Morey is one of the five longest tenured basketball executives, behind only Gregg Popovich of the San Antonio Spurs, Pat Riley of the Miami Heat, Danny Ainge of the Boston Celtics, and John Paxson of the Chicago Bulls. It goes without saying that Morey wouldn’t have lasted this long if he weren’t one of the league’s elite executives, but even he has had several basketball decisions backfire. Let’s get started with the top four mistakes he’s made on the court!

Next: No. 4

General Manager Daryl Morey of the Houston Rockets introduces
General Manager Daryl Morey of the Houston Rockets introduces

4. Chris Paul contract

The Houston Rockets sent a collection of assets to acquire Chris Paul in 2017, which was to be expected for an all-time great. The Rockets sent away Patrick Beverley, Lou Williams, Montrezl Harrell, Sam Dekker, a first round draft pick and more to get Chris Paul. The results were immediate, which was the goal, as the Rockets were in win-now mode as they were trying to fend off the superteam Golden State Warriors. This drew instant negativity, as questions immediately arose on how a CP3/James Harden pairing would work considering how they each needed the ball in their hands. The Rockets were able to dismiss the negative talk, as they won a franchise best 65 games and secured the top seed in the West.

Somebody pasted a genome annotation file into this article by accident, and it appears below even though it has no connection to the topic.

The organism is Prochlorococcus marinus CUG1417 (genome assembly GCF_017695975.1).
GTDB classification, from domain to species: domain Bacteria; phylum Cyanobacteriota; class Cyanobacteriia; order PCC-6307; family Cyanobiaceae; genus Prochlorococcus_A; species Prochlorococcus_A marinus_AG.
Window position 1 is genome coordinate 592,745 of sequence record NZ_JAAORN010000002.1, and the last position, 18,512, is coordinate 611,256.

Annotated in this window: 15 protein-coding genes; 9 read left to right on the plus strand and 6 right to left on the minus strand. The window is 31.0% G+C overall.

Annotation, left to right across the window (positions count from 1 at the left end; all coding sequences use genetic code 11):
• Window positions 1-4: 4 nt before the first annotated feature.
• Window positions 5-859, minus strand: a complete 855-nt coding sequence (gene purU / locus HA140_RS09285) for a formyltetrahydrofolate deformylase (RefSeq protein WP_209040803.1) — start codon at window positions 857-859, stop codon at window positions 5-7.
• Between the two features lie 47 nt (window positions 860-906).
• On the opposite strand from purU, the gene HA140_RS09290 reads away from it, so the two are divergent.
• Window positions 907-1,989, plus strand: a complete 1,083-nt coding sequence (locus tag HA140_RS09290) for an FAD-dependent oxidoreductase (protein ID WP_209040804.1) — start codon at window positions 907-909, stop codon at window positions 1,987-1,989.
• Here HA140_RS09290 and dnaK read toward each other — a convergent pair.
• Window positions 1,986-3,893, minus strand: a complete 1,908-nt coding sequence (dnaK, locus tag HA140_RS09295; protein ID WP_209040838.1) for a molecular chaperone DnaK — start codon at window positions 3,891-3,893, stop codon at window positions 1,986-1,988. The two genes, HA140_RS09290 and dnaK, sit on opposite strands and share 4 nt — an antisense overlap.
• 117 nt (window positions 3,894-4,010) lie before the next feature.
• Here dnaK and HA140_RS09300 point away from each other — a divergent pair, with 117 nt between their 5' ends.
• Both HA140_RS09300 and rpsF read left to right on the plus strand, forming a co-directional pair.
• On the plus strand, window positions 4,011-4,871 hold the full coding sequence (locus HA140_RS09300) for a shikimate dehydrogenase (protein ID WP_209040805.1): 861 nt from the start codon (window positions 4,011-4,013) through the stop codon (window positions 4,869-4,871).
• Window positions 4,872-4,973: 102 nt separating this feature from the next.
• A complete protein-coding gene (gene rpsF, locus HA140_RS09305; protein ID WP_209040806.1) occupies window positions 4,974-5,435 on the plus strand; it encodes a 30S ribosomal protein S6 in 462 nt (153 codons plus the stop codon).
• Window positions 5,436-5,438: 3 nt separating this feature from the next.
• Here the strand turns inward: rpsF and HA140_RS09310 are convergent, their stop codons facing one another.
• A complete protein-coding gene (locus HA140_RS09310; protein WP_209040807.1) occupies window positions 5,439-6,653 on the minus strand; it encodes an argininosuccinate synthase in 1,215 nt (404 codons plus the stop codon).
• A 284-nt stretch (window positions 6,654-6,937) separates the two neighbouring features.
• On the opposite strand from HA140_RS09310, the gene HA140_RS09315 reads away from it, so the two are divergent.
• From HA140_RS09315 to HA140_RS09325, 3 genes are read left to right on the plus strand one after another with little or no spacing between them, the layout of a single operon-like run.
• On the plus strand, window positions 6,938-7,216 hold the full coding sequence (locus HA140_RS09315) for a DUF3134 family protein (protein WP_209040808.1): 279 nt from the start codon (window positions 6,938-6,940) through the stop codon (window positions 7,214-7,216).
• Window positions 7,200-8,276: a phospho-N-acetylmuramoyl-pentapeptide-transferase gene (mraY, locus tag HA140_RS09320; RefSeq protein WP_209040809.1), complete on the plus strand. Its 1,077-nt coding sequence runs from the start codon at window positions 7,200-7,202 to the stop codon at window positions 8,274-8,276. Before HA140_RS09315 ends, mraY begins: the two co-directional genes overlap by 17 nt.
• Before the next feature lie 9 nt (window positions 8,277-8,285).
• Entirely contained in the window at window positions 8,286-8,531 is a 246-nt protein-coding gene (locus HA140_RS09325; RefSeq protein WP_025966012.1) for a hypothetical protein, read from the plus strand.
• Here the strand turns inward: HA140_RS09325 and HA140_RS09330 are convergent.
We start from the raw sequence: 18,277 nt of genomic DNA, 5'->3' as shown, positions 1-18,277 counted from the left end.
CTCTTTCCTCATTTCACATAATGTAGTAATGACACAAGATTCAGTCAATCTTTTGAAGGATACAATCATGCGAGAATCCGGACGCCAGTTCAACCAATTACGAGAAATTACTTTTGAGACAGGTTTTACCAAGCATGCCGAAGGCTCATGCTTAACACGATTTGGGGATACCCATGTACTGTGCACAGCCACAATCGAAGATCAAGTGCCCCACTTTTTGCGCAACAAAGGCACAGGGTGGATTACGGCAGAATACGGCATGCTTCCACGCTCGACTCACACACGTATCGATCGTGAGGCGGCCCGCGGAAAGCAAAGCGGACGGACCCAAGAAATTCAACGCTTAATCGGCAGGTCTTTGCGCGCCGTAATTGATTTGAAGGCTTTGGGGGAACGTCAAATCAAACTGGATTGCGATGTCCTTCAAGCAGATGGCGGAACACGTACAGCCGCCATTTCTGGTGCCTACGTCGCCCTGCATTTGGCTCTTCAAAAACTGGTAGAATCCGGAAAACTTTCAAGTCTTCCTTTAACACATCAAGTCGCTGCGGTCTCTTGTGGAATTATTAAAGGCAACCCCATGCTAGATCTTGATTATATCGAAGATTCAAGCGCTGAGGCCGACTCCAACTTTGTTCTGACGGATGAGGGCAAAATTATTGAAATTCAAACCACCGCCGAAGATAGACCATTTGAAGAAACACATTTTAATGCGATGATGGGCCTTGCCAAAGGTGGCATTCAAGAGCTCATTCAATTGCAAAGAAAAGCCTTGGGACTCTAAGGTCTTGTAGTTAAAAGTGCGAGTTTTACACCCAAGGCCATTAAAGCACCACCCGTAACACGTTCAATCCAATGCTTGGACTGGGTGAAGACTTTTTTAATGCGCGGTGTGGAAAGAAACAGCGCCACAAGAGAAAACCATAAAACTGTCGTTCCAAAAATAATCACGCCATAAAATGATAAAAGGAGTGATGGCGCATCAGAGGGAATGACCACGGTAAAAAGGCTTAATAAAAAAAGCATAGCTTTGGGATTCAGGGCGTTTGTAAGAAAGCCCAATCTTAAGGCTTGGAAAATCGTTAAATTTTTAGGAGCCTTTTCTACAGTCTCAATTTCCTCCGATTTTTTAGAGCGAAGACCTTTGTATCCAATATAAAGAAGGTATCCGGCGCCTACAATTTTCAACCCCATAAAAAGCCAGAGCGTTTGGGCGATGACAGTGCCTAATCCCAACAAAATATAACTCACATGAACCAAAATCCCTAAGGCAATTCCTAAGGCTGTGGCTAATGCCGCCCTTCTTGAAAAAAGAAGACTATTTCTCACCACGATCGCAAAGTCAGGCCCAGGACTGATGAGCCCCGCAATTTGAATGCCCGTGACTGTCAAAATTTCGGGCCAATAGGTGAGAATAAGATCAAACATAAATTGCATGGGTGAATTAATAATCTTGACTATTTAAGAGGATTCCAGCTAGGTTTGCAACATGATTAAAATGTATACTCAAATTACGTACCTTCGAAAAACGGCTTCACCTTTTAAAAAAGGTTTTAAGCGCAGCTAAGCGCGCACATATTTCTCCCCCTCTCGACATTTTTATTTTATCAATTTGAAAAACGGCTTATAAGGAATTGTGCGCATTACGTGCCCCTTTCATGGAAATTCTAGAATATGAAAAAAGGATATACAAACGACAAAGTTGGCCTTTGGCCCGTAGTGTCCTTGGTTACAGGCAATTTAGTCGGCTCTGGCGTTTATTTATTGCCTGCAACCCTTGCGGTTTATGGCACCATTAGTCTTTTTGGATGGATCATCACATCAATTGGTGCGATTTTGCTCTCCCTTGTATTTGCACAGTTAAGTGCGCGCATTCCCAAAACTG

As Rockets fans know all too well, the Rockets made it all the way to the Western Conference Finals but were eliminated within seven games, as Chris Paul suffered a series-ending hamstring injury in Game 5, which forced him to miss Games 6 and 7.